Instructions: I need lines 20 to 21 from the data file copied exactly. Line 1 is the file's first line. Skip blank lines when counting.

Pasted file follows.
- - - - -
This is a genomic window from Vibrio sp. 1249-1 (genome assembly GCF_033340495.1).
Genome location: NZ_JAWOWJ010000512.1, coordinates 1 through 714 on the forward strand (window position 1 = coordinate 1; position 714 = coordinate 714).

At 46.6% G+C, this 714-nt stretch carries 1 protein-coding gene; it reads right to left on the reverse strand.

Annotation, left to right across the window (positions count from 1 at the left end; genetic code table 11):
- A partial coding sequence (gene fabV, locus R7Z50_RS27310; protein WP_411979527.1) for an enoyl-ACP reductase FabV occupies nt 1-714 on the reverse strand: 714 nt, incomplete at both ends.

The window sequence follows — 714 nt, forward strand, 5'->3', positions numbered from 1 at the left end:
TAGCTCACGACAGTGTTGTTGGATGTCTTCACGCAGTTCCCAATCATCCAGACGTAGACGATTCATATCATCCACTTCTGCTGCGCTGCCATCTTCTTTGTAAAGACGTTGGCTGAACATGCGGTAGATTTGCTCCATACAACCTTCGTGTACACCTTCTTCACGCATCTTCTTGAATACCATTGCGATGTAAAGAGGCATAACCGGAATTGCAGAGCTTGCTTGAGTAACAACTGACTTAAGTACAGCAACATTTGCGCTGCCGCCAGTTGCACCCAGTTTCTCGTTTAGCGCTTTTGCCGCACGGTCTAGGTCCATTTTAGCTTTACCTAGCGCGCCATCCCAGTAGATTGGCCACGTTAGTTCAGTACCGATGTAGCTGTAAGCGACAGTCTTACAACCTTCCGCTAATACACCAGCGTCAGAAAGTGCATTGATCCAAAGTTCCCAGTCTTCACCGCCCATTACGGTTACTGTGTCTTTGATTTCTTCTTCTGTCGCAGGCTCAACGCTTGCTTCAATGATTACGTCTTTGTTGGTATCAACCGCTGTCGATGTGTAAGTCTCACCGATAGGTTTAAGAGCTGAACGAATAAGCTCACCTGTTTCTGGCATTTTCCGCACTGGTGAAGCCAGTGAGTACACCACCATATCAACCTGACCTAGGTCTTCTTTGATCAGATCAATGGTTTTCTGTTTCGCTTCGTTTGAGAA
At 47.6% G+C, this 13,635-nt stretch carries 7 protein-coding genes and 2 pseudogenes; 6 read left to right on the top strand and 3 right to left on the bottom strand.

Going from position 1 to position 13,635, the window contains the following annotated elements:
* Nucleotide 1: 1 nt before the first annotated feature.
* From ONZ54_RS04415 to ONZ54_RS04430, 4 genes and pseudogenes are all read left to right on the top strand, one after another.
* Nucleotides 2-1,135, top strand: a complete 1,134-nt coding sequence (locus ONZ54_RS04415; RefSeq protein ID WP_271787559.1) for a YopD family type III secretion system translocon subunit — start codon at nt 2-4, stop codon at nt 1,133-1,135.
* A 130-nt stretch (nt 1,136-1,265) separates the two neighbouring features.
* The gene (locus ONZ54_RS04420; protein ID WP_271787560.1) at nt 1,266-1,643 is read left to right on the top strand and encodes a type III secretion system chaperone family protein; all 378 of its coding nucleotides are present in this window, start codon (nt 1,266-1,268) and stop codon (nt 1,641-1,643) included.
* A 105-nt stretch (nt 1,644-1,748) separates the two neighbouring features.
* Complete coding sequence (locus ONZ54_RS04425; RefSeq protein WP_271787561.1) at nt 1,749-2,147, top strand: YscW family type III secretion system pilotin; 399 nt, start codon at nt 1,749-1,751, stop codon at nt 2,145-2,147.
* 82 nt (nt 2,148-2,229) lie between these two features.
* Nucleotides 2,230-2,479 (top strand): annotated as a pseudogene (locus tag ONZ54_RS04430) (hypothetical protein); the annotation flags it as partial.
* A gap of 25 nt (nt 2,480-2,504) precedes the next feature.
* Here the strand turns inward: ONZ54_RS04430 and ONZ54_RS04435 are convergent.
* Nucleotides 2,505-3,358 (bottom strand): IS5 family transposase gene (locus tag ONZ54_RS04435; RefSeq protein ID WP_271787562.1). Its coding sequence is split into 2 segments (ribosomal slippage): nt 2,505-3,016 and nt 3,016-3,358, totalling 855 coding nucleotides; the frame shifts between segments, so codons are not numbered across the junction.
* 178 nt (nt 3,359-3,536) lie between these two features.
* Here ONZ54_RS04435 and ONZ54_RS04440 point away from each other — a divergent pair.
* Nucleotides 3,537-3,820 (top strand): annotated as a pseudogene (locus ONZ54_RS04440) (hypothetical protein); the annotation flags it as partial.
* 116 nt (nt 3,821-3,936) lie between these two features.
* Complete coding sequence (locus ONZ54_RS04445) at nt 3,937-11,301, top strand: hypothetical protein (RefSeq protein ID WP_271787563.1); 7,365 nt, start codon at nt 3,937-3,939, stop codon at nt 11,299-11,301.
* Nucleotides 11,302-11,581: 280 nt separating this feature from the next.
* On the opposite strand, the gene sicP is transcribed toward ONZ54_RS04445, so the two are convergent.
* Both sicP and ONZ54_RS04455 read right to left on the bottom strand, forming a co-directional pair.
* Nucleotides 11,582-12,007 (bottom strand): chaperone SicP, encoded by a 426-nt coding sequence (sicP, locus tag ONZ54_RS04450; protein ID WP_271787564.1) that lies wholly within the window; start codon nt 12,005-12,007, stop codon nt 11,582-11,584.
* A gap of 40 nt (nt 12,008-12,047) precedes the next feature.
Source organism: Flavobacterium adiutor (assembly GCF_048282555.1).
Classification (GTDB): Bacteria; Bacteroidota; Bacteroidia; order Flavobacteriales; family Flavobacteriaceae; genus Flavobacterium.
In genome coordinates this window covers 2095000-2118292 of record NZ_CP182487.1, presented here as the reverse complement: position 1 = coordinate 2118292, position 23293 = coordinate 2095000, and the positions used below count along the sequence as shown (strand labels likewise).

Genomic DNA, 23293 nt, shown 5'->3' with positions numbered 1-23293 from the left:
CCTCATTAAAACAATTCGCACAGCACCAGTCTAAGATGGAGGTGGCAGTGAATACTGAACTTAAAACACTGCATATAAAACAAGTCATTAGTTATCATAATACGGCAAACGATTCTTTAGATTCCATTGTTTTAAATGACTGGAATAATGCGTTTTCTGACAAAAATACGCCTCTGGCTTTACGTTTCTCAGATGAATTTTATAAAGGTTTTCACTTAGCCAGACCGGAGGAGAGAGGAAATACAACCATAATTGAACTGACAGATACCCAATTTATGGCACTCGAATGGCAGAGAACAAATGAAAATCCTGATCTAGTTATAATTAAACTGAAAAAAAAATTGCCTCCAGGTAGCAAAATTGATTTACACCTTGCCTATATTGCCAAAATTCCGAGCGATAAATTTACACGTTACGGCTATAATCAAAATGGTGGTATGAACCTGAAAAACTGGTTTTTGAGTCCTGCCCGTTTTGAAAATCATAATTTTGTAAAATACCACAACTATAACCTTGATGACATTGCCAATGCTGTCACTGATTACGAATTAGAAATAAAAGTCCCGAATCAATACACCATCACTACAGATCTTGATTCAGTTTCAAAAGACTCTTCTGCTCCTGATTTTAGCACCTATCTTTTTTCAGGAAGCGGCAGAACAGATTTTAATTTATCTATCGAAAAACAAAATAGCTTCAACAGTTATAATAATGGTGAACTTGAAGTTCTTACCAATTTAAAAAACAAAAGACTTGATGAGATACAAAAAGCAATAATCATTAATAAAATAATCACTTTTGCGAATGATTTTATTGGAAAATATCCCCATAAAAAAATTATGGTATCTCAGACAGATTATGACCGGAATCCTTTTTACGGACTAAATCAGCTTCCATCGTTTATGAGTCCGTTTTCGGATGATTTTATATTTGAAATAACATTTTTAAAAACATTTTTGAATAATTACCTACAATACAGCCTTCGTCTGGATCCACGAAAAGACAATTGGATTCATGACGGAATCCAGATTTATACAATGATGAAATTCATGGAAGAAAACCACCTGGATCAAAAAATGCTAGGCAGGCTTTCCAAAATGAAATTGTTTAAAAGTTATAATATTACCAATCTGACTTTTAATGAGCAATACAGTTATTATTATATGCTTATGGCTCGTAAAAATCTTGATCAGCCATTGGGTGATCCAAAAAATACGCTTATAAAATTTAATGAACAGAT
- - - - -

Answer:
* Here the strand turns inward: ONZ54_RS04430 and ONZ54_RS04435 are convergent.
* Nucleotides 2,505-3,358 (bottom strand): IS5 family transposase gene (locus tag ONZ54_RS04435; RefSeq protein ID WP_271787562.1). Its coding sequence is split into 2 segments (ribosomal slippage): nt 2,505-3,016 and nt 3,016-3,358, totalling 855 coding nucleotides; the frame shifts between segments, so codons are not numbered across the junction.